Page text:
Our day ends with a visit to Alexandre Dumas’ house, the Château de Monte-Cristo, named after his best-selling book. It was his ‘paradise on earth’ and he spent a fortune on it. Too big a fortune, for only two years later, he was forced to sell it to pay his debts. It was here that wrote Adventures with my Pets, which includes tales about his pet vulture; here that he began his monumental Grand Dictionary of Cuisine; and here that he entertained Hugo, George Sand and his many mistresses. (Overnight Paris) L
Day 11: Friday 18 September, Paris
- Musée d’Orsay
- Dinner & concert at the Philharmonie de Paris
This morning we explore the Musée d’Orsay, housed in a former railway station converted to a great museum by ACT Architecture (Renaud Bardon, Pierre Colboc and Jean-Paul Philippon) and Italian architect Gae Aulenti. It holds the world’s greatest collection of French Realists, Impressionists and Post Impressionists (1848-1914). Masterpieces include Manet’s Le Déjeuner sur l’herbe (1862-3) and Olympia (1863), and Renoir’s Le Moulin de la Galette (1876). Such paintings document two poles of Parisian life, those of Bourgeois recreation, and the alienation of the individual in a burgeoning, crowded, ever changing, modernist city. Not only was Paris the city of spectacle, but it was also the city where modernism as ‘state of mind’ was invented.
We also view a selection of its unique photographic collections that includes forty-five thousand photographs, such as portrait of Man Ray by Stieglitz, portraits of Victor Hugo by his sons Charles and François-Victor or his loyal friend Auguste Vacquerie, daguerreotypes by Aldolphe Humbert de Molard and prints by Roger Fenton.
This evening, we attend a performance at the Philharmonie de Paris, designed by Jean Nouvel. A pre-concert dinner will be served at the restaurant Le Balcon, located on the sixth floor of the Philharmonie and offering a panoramic view of Paris and the parc de la Villette. We shall then attend a performance in the Grande Salle which, despite its great size (it can host up to 2400 people), was designed by Jean Nouvel to create a special intimate atmosphere. The originality of the concert hall also rests on its versatility; its stage can be adjusted to offer the best listening conditions for diverse genres of music. (Program to be confirmed) (Overnight Paris) D
Day 12: Saturday 19 September, Paris
- Musée d’Art Moderne – Centre Pompidou
- Musée Picasso
- Place des Vosges
This morning we are particularly privileged to make a private visit to Europe’s most famous Modern Art museum, the Centre Pompidou. It houses a magnificent collection of 20th century art, which takes up where the Gare Orsay’s 19th-century collection ends, with masterpieces from the School of Paris to the New York School. The marvellous view from the Pompidou’s rooftop looks across Paris’s rooftops to the Eiffel Tower.
There will be time at leisure for lunch and you may wish to further explore the Beaubourg district and the Halles area, which once housed the famous iron food markets of Paris. The initiation of a huge shopping area on the old market site and the erection of Richard Rogers’ and Renzo Piano’s revolutionary Centre Pompidou (1972-7) was attended by huge controversy. Today, the quartier is again undergoing a complete renovation. One of the main features was completed in 2016: a two hectare-glass canopy covering the entrance to the mall and train station where the Pavillon Baltard stood until the 1960s. Paris, along with St Petersburg, Berlin and New York, has a powerful history of the construction of grand, highly innovative, often challenging architectural statements. Often initially controversial, such great monuments, like the Arc de Triomphe and the Eiffel Tower, eventually take their place in the celebration of the unique orchestration of period styles that is the city. Rogers’ and Piano’s building, an attack on the Beaux-Arts tradition, and totally at odds with the style and scale of the traditional architecture of its precinct, is now accepted by even its most hostile critics.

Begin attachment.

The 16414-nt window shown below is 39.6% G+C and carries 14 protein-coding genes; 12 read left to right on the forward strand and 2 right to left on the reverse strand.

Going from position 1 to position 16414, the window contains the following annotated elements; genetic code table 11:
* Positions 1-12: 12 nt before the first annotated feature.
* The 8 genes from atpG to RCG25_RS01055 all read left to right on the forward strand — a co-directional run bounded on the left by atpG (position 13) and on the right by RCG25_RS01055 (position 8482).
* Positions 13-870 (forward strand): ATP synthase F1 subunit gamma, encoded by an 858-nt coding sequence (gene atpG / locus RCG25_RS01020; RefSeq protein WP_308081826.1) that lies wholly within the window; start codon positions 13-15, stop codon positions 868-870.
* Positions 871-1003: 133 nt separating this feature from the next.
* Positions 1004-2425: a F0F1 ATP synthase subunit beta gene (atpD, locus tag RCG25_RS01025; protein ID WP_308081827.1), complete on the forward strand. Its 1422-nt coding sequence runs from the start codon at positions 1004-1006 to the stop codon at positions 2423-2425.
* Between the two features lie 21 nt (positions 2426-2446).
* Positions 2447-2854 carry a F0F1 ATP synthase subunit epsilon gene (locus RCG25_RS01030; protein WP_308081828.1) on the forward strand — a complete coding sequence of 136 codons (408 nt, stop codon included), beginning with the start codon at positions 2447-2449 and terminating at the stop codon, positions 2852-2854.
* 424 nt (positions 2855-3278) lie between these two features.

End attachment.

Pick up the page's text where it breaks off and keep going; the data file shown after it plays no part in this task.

In the afternoon, we continue our exploration of Parisian modernism with a visit to the Picasso museum. This renowned collection was created thanks to a remarkable donation from Picasso’s heirs. More than 5000 artworks are housed in the beautiful 18th-century Hotel Salé.
A short walk away is the 16th-17th century Place des Vosges, a magnificent Renaissance square considered by many to be one of the most beautiful in the world. Its architectural harmony is matchless. Surrounded by lovely Renaissance brick buildings with stone dressings and quoins, and steep mansard roofs, this square was originally designed as a royal and aristocratic refuge from the densely packed, noisy city. (Overnight Paris)
Day 13: Sunday 20 September, Paris
- Musée du quai Branly
- Farewell Lunch at restaurant Les Ombres
- Musée d’Art Moderne de la Ville de Paris (MaM), Palais de Tokyo
This morning we shall visit the Musée du quai Branly, designed by arguably France’s most famous contemporary architect, Jean Nouvel. Inaugurated in 2006, it is dedicated to Indigenous art from Asia, Africa, Oceania and the Americas, housing 370,000 objects (including Australian Indigenous paintings specially commissioned by Jean Nouvel as permanent installations). The spectacular rooftop features a painting from contemporary Aboriginal artist Lena Nyadbi that can be seen from the Eiffel Tower. We shall also view the Living Wall by Patrick Blanc, an extraordinary vertical garden rich in verdant textures.
We shall enjoy our farewell lunch at the restaurant Les Ombres, situated on the Musée du quai Branly’s terrace. The restaurant’s decor, furniture and crockery are signed Jean Nouvel. A magical place, this restaurant offers an unforgettable view of the Seine and the Eiffel Tower.
In the afternoon, we cross the river Seine and walk to the Palais de Tokyo, which houses the Musée d’Art Moderne de la Ville de Paris (MaM). With about 13,000 works, the Musée d’Art Moderne collections represent the wealth of the artistic creation in 20th and 21st centuries, and testify to the dynamism of the contemporary artistic scene. (Overnight Paris) L
Day 14: Monday 21 September, Paris
The tour ends today in Paris. Those returning to Australia will need to make their own way to Paris CDG airport (contact ASA for information on private transfers). Participants wishing to extend their stay in Paris are advised to contact ASA for information about extending their stay at the Apart’hotel Citadines Saint-Germain-des-Prés.